For a country where (based on films and pictures not actual evidence) people spend 99% of their time on the beach drinking truly terrible lagers and wearing very limited clothing Australia produces a surprising amount of good music.
From the very famous (Nick Cave & The Bad Seeds, Tame Impala, The Vines) to the hardly heard of (Augie March, Neon, Kylie Minogue) it appears to be place where there’s little in the way of a particular sound. There’s also a brilliant tradition for band hoping! Luke Jackson jumps back and forth between the frighteningly good The Sleepy Jackson and the oddly good Empire of The Sun, Warren Ellis is a Badseed but he also leads Dirty Three, and Kevin Parker is not only the brains behind Tame Impala, but involved with Melody’s Echo Chamber, and Pond and Space Lime Peacock and The Dee Dee Dums and quite possibly every other band currently in anyway connected to the Perth music scene.
You won’t often find me gushing praise at Australia, but for your music I thank you, now on with the feature eh?
POND – HOBO ROCKET
Pond are one of many terribly named collectives associated with the Perth music scene. They’ve all played in various bands, and indeed Pond’s line up has been very changeable since they first formed in 2008. They’re now five albums into their career and despite the fact a lot of people still see them as a Tame Impala spin off, their profile has never been higher. Fourth album “Beards, Wives, Denim” was a triumph, and the follow up was originally not going to be “Hobo Rocket” but an entirely different album “Man, It Feels Like Space Again”. A cynic might suggest this implies a band a bit unsure about how to progress with their career, only time will tell how “Man, It Feels Like Space Again” turns out, but what they have produced is “Hobo Rocket” and if the band weren’t sure about it, it doesn’t show!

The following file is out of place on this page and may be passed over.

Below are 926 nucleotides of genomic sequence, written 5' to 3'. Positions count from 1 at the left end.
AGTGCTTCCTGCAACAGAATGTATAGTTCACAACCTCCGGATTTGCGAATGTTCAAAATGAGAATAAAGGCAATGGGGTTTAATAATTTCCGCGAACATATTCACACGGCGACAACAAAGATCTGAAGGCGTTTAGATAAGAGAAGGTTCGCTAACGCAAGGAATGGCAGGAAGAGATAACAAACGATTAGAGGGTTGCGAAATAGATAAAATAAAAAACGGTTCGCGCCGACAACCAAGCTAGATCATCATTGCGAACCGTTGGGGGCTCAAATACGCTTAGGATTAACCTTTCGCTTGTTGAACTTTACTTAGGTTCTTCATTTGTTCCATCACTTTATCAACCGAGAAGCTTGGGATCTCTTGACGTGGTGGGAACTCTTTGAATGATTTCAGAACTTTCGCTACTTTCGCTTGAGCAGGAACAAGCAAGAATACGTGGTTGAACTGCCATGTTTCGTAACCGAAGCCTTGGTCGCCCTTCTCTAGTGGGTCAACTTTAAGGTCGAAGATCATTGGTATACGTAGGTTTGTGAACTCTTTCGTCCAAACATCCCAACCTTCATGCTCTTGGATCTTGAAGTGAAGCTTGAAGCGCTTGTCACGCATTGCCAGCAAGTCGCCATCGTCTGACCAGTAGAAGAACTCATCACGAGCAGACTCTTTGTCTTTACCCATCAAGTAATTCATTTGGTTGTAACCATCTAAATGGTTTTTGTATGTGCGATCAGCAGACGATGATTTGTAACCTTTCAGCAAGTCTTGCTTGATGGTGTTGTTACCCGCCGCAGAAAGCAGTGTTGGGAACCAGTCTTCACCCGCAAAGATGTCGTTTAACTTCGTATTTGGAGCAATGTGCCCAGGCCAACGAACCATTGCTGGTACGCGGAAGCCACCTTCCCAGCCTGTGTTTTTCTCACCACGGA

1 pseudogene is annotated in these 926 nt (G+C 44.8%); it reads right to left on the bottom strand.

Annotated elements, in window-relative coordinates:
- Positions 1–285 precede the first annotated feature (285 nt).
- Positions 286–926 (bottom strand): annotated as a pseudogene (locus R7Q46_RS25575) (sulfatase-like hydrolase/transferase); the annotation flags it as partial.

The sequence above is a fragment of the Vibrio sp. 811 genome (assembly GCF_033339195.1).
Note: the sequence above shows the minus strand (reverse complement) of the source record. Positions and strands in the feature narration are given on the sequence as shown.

If there’s one thing that hasn’t change about Pond it’s their fondness for bonkers song titles. The opening track “Whatever Happened To The Million Head Collide?” certainly fits the bonkers title rules! It also fits the role of any great opening track, it’s bold, different and a statement of intent! Opening with a warm buzz of synth that highly reminiscent of another great collective Broken Social Scene, it’s beautiful! Of course where Pond are involved things generally don’t stay in one place for very long and as the opening gives way to a rumbling bass, a twangy guitar and a spacy vocal that’s as good as singer Nick Allbrook has put to record. His voice is a strong weapon in Pond’s armoury, he can sing in many styles, has an excellent range, indeed he recalls Andrew VanWyngarden of MGMT who’s another excellent vocalist with a prog twang! The real stand out in the opening track comes after a minute or so when the whole track briefly erupts into a Led Zeppelin like wig out before rapidly falling back into it’s original shape, it add’s an air of tension and excitement as to what’s to come! A minute later it comes in a full blown form, there’s a brilliant freedom to the playing, and the screeched vocals and the pure rock’n’roll recalls fellow antipodeans The Datsuns and ACDC without so much pointless swagger! The outro to this track is as wonderful as what’s come before and the final two minutes of psych are not only very “on trend” but utterly blissful. It’s a wonderful start to an album!